diminished. Usually the coefficient on the independent
variable did indicate a positive association with the
forecast error term, and in many cases results reinforced
those presented in Table 1. For threshold results in
investigating differential effects above 3-percent inflation,
for example, the p. -1 coefficient for the consumer price
index was .23, quite close to that in equation 1.
16. See John A. Carlson, "A Study of Price Forecasts,"
Annals of Economic and Social Measurement. Winter 1977.

deviation in equation 6. 19
Although these investigations focus on forecast
errors and expectations formation over the relatively short time frame of up to one year, it is also
interesting to look at a somewhat longer period
and assume a more extended process of expectations formation. Such a process was not the explicit focal point of the present analysis but can
well be the subject of future experimentation. One
investigation worth mentioning, however, substituted for Pt-l in the first naive forecast error equation an average of inflation over the previous four
years to proxy actual and expected inflation. While
the outcomes were similar to equations 1 and 2
in Table 1, the results were not as significant. In
some equations, a term was added to measure
inflation's deviation from trend, but this term was
usually insignificant statistically. 20
19. Dividing the interval examined in equations 5 and 6
into two subperiods-breaking the interval at 1965-does
indicate a shift in the relationship, however. The early
subperiod shows only very weak statistical significance
for the actual inflation rate and none for the mean of
the inflationary expectations variable. But in the latter
subperiod, t statistics for both variables rise markedly
(to 4.14 and 5.00, respectively), even though the coefficients themselves change only slightly from those
computed for the entire interval in equations in the
table (to .11 from .10 and to .19 from .15).
20. Another avenue in the area of a longer time frame
was explored using the analysis of Klein, "Our New
Monetary Standard," as a springboard. Regressing a
six-term moving standard deviation of the annual inflation
rate, as the dependent variable proxying uncertainty, on
a six-term moving average of the rate in several equations
over the post-World War II interval (Klein compares
graphically over the 1860-1973 period the variables
regressed in our study over modern times only), a highly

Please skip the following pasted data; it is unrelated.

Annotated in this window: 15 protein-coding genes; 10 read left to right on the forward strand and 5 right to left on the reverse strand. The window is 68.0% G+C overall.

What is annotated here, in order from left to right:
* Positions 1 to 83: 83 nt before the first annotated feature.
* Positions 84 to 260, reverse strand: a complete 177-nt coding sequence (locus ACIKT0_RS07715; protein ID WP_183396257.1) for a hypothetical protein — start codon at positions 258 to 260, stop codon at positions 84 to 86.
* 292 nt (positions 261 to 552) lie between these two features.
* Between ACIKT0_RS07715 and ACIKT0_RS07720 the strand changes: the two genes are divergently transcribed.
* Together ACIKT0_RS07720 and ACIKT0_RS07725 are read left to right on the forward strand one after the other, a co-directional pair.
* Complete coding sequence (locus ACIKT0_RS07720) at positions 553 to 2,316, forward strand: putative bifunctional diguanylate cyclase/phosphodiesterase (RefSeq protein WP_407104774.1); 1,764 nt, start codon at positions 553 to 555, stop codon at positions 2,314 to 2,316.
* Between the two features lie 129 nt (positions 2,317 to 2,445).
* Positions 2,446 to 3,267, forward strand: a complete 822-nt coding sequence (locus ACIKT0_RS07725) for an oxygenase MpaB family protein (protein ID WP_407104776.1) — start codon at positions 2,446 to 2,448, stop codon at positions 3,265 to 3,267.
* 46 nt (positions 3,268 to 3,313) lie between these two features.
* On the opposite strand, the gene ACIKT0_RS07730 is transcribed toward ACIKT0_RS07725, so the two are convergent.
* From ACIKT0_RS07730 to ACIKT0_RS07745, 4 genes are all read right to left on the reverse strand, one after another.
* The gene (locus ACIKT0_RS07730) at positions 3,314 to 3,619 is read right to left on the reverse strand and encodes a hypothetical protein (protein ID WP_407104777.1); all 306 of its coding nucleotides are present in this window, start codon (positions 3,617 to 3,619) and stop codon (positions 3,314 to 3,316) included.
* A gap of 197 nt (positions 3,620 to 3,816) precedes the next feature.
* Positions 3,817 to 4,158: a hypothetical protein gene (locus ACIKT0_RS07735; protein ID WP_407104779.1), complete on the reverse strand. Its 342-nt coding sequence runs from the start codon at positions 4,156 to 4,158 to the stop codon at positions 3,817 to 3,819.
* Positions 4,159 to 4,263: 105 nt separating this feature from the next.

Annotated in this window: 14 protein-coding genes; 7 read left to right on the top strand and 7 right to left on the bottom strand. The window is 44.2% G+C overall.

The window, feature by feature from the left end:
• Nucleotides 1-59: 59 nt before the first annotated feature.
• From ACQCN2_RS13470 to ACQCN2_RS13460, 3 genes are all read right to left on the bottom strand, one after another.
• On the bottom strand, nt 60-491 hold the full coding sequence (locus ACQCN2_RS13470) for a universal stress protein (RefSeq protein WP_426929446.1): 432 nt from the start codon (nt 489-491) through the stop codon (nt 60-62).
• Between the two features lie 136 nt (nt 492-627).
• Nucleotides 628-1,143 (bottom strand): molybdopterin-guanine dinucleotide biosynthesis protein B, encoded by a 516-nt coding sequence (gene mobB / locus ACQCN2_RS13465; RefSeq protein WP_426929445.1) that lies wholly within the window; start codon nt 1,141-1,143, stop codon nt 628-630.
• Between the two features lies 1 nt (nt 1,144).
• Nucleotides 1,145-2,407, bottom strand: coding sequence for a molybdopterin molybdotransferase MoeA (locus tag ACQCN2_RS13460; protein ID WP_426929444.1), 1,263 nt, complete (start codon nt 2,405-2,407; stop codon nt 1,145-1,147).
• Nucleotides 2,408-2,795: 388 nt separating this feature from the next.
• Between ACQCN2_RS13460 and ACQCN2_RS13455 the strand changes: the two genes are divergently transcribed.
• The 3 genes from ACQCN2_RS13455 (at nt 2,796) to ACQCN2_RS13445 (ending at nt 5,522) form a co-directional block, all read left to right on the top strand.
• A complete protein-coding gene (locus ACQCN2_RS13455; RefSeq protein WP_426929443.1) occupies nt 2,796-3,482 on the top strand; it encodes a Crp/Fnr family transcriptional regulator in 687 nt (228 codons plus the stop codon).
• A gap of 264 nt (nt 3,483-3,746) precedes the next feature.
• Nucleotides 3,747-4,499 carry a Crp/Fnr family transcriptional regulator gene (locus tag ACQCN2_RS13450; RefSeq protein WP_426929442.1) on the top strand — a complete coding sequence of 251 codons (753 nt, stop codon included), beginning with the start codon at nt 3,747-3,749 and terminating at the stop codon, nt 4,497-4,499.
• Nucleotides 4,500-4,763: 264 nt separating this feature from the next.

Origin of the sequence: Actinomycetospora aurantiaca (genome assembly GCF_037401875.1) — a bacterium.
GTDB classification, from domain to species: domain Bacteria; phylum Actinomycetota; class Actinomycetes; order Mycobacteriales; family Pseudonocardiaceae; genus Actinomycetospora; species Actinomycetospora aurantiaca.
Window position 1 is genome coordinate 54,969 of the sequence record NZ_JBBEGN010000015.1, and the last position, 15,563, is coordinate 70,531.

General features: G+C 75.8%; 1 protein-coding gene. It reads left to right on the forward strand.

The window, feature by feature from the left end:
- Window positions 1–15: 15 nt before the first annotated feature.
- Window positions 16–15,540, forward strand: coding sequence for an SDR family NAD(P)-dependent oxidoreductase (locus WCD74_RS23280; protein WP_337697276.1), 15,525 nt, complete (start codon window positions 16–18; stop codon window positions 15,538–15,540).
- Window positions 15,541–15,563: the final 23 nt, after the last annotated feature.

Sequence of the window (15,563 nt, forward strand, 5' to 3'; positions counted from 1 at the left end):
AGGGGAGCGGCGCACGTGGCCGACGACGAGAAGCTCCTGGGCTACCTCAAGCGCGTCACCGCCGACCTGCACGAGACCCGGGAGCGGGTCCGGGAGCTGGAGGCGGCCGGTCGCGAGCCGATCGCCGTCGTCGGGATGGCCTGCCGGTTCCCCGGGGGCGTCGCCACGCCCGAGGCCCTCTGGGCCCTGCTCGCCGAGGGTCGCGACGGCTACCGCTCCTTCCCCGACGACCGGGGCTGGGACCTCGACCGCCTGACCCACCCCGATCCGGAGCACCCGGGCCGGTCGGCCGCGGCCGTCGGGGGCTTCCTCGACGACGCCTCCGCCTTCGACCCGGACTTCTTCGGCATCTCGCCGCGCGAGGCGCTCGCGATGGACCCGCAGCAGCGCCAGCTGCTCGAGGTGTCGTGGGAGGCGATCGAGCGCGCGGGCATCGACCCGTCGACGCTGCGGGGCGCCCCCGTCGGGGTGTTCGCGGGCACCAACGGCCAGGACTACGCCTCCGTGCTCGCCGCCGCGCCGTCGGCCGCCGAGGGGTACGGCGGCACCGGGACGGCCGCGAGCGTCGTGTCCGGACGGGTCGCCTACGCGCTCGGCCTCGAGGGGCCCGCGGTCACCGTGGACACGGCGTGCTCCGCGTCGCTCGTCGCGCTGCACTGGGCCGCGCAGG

significant positive correspondence was usually found for
both measures of the price level. For the 1958-79
interval-several observations are lost in computing
moving averages and standard deviations-results for
the inflation rates of the price index and the deflator,
respectively, were:
.30 E ..a.
(1.03) (7.21)
ji" .94; SEE .17; DW 1.95; rho .72.
.27 Ema.,
(2.37) (13.40)
ji" .96; SEE .12; DW 1.66; rho .41.
where 11 mao is a six-year moving standard deviation and
Ema. is a six-year moving average of inflation. For conclusions reached by Klein for the postwar period, see
footnote 11.












Federal Reserve Bank of Dallas

Measuring the gains from lowering inflation
If uncertainty about inflation is positively associated with its level, then reducing inflation should
also reduce uncertainty, stimulate employment and
investment, and raise output. Is it possible to
quantify this? To do so with any great confidence
is difficult. Recently published studies, however,
do allow some rough estimates. Neither the linkage between inflation and uncertainty nor that
between uncertainty and economic performance is
likely to be precisely estimated or highly stable,
but the following calculations are of interest.
Mullineaux, who also uses the standard deviation from the Carlson data in measuring the impact
of inflation variability on unemployment, presents
results suggesting that a unitary increase in this
standard deviation produces a 1- to 2-percentagepoint increase in unemployment over a two-year
period. 21 If the coefficient estimated in our equation 5 is any guide to the relationship between the
existing inflation rate and the standard deviation
of inflation forecasts, then bringing inflation down
about 10 percent could result in a unitary reduction
in the standard deviation, lowering unemployment
by 1 to 2 percentage points.
Levi and Makin have estimated the impact of
inflation uncertainty, measured in this fashion, on
the percentage change in total nonagricultural employment. They find that over the 1965-75 period,
a unitary increase in the standard deviation of inflation forecasts lowers employment by 2.25 percent. 22 Likewise, if a 10-percent reduction in infla-

July 1981/Voice

tion caused a unitary reduction in the standard
deviation, employment could rise by 2.25 percent.
Therefore there is considerable scope for substantial g~ins from measurable progress against

This article has provided empirical support for
the existence of a positive relationship between
inflation and economic uncertainty in the United
States. Since this uncertainty can reduce economic
activity and misallocate resources in the economy,
the incentive for lowering inflation is clear.
We have not been able to isolate a tight enough
correspondence between inflation and uncertainty
to be able to say with great accuracy what the
reduction in uncertainty would be for a marginal
decline in inflation of, say, 2 or 3 percentage points.
And for the ultimate impact on the economy, we
also must await more conclusive evidence on how
much effect the reduced uncertainty itself has in